The United States was founded not as a Christian nation, as many in Bush’s cabinet now argue, but as a pluralistic nation whose strengths lie in its diversity.  The Attorney General’s job is to protect our sacred separation of church and state - a separation that guarantees all Americans the right to practice the religious beliefs of their choice, not those dictated or encouraged by any particular state or political party.  Ashcroft is not only unsuited for this responsibility, he makes a mockery of it, using Justice Department facilities to lead daily fundamentalist Christian bible study classes, which he conducts for his subordinates on Justice department time.  For those employees of the Justice Department who don’t share Ashcroft’s religion, the environment is oppressive. The prognosis of such a Justice Department, under siege from those who abhor our historic American values, protecting our rights to remain a pluralistic nation, looks dim.

Most frightening are the new federal judges appointed by Reagan, Bush Daddy and now, by Junior Bush.  Bush’s latest nominee for a position as Federal Circuit Judge, is Charles Pickering, the former President of the Baptist Convention of Mississippi.  Prior to his incarnation as a Bush appointee to the bench, Pickering had supported convening a Constitutional Convention to use amendments to rewrite the U.S, Constitution to reverse laws protecting church-state separation and banning segregation. 

The Real American Taliban

Pickering is not an aberration in the Republican Party – he is the norm.  Tom Delay, the third highest ranking Republican in the House of representatives, recently told guests at a luncheon sponsored by the Center for Christian Statesmanship, that we have to support Bush’s “faith based” initiative in order to stand up and “rebuke this notion of separation of church and state.”  He went on to clarify his position, explaining, “I don’t believe there is a separation of church and state.” With the “War on Terrorism” and ersatz “patriotism” monopolizing news coverage, Delay’s remarks challenging fundamental American beliefs and values flew unnoticed under the national radar.

Tom Delay, however, is not simply a wacko preaching intolerance in a backyard tent – he’s one of the most powerful lawmakers in the country.  Hence, it should be of no surprise that two bills are pending in congress to change IRS codes to allow chartered not-for-profit tax-exempt religious organizations to raise money for political lobbying and political candidates.  Currently, the bill is being cosponsored by no less than 110 members of congress – each one of them presumably an opponent of church-state separation.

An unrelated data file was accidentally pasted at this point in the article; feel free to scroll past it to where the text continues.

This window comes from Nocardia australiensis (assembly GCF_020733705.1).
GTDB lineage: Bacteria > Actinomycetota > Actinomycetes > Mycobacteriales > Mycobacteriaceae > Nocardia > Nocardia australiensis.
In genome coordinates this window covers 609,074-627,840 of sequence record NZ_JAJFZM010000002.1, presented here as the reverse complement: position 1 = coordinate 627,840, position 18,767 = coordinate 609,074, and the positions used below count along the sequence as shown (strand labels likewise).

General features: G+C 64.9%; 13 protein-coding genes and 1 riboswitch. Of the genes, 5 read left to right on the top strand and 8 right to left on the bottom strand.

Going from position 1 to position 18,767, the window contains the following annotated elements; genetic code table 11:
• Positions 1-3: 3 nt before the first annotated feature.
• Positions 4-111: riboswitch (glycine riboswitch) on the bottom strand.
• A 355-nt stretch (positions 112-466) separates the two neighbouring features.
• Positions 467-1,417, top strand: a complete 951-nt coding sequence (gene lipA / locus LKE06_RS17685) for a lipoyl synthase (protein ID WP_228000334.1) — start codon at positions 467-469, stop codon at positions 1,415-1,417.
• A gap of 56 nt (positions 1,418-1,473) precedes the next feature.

The bill, termed “The Houses of  Worship Political Speech Protection Act,” (H.R. 2357) was drafted by Pat Robertson’s American Center for Law and Justice.  Robertson is probably the most frightening of all of the theocrats campaigning to turn the US into a Fundamentalist Christian state. Robertson, a Republican party activist, former Presidential candidate, and founder of the inappropriately named Christian Coalition, doesn’t just want to see a theocratic state run by Christians – he’s rather particular about which Christians he wants to see run it.  Speaking on his 700 Club television program, Robertson rebuked non-Baptist Christian denominations, arguing, “You say you’re supposed to be nice to the Episcopalians and the Presbyterians and the Methodists and this, that and the other thing, nonsense!  I don’t have to be nice to the spirit of the Antichrist.”  Robertson’s handpicked director of the Christian Coalition, Ralph Reed, in 1996, praised an anti-Catholic book put out by the former editor of the Coalition’s newspaper, John Wheeler.  Wheeler wrote of a “Satanically empowered” Vatican and warned of a coming Satanic Pope.  Reed called the book “compelling.”

Enron: A Higher Calling

Reed has since left the religion racket to answer to a higher calling, going on to work for Enron as a Washington lobbyist.  According to a memo Reed penned, which was later obtained by The Washington Post, Reed promised to use his ties to right-wing religious figures to push Enron’s divinely anointed political agenda for energy deregulation.  Reed proudly pointed out to Enron officials that his consulting firm had a track record for mobilizing what he called the “minority community” and the “faith community” in order to achieve his clients’ political goals.